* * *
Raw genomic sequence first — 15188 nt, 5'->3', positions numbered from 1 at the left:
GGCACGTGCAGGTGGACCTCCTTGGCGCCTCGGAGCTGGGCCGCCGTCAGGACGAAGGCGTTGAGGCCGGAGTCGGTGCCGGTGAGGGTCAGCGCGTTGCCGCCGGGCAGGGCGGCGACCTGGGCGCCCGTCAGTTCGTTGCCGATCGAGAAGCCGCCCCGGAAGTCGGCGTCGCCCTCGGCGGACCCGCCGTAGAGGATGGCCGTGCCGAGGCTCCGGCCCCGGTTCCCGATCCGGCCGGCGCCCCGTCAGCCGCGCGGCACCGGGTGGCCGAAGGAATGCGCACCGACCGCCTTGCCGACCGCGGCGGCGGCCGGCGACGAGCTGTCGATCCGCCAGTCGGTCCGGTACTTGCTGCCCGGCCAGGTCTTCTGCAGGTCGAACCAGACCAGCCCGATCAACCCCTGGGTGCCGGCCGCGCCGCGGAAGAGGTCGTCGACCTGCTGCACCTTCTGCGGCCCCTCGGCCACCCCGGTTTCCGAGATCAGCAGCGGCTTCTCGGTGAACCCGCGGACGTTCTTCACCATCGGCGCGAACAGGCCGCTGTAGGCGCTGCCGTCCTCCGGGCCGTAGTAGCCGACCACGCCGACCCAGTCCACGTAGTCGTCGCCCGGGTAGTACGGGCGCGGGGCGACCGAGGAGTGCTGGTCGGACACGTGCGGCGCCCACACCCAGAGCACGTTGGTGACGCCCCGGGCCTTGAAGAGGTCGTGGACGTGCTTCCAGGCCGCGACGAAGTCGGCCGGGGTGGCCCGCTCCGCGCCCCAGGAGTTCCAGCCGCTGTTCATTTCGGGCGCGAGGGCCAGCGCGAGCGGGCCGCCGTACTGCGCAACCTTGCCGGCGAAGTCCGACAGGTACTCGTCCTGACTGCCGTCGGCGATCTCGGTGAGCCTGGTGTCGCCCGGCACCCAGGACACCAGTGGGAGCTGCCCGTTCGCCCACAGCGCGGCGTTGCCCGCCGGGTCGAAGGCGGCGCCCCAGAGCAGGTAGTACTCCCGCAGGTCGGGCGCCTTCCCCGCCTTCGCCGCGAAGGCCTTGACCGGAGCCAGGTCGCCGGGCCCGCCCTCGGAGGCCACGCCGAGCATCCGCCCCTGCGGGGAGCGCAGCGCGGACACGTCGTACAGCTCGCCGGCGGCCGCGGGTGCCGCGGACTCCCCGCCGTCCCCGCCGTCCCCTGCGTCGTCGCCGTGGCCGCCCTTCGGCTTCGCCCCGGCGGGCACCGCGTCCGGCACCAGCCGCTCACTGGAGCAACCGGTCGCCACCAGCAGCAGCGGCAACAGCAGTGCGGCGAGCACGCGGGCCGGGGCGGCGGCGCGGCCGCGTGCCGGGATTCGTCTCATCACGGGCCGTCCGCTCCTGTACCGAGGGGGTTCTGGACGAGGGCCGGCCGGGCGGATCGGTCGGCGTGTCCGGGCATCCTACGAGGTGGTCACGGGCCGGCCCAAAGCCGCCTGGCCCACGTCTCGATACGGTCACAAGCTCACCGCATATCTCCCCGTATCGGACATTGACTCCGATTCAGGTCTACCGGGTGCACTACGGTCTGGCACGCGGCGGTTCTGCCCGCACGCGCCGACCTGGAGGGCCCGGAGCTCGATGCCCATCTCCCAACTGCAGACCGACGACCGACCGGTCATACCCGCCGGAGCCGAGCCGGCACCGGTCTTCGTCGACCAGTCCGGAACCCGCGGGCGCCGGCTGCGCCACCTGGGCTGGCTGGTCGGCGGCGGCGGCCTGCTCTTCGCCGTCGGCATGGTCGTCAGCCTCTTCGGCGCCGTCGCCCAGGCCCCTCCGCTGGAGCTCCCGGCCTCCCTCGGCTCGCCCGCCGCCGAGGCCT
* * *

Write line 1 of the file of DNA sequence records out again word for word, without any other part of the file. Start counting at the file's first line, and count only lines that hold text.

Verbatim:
Raw genomic sequence first — 15188 nt, 5'->3', positions numbered from 1 at the left: